Africa Concern about France’s debt relief for Ivory Coast

Concern about France’s debt relief for Ivory Coast

An Ivorian expert told Anadolu Agency on Friday about his concerns about the configuration of the more than $1 billion in debt that turned into a gift. 

It came after the recent signing of a third debt reduction and development contract between France and the Ivory Coast.

French and Ivorian authorities signed the debt relief and development contract Wednesday in Paris.

“It’s not really a grant if Ivory Coast can’t use it independently,” said Henri Agnero.

The more than €1 billion ($1.15 billion) is intended to finance education, training, urban development and health and is part of the Heavily Indebted Poor Countries initiative of the International Monetary Fund (IMF).

“The impact should normally be positive and this resource should allow us to make investments in business and especially in infrastructure that can boost the economy,” he said.

But Agnero acknowledged “an excellent economic relationship” between the Ivory Coast and France and said he believes the African nation earned the debt relief after receiving two other contracts in 2012 and 2014.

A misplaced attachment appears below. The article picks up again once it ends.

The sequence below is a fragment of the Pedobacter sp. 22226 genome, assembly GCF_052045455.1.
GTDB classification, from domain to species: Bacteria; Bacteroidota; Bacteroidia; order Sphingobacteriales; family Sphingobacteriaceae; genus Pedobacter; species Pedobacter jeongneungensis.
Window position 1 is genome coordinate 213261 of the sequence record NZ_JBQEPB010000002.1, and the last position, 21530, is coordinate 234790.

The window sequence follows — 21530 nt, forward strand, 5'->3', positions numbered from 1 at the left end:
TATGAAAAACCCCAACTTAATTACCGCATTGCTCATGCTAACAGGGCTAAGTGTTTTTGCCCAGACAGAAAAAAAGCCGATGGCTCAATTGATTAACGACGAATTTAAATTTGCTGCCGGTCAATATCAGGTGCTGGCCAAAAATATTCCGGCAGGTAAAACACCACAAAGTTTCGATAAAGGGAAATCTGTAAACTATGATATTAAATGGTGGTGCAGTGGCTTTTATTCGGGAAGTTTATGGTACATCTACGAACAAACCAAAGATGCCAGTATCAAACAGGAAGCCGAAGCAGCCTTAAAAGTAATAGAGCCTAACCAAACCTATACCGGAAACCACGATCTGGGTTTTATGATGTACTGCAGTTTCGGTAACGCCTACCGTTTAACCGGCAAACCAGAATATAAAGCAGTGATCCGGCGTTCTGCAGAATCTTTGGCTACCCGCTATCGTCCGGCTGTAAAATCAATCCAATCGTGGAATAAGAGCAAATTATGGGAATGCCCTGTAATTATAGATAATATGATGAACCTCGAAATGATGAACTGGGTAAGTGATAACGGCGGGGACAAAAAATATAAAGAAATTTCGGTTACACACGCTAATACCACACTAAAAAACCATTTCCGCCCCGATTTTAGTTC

“The country had to implement many reforms and has suffered crises that have not helped its economy,” he said.

Agnero lamented “impoverishing economic growth” which he said was due to the conditionalities of the contracts that bind the Ivory Coast and its primary lender, France.

In this context, the French Development Agency is responsible for monitoring the contract on behalf of the French government, as well as technical implementation. The general orientation is also defined by France.

“This type of operation is not very advantageous for the beneficiary country because it forces it to accept foreign company’s investments and gain what the Ivorian economy should,” he said.

It is, therefore “a fool’s bargain” that contributes to the impoverishment of the country’s current economic growth, he said.

Moreover, referring to the resistance of infrastructure built under the contract, he said it is “limited and pushes the state to take more loans.”

He said “it is a vicious circle” that penalizes the proper functioning of the Ivorian economy that is already subject to debt repayment with more than half of its annual budget.

As an alternative, Agnero recommended the creation of wealth at the local level or a different management of debt reduction.

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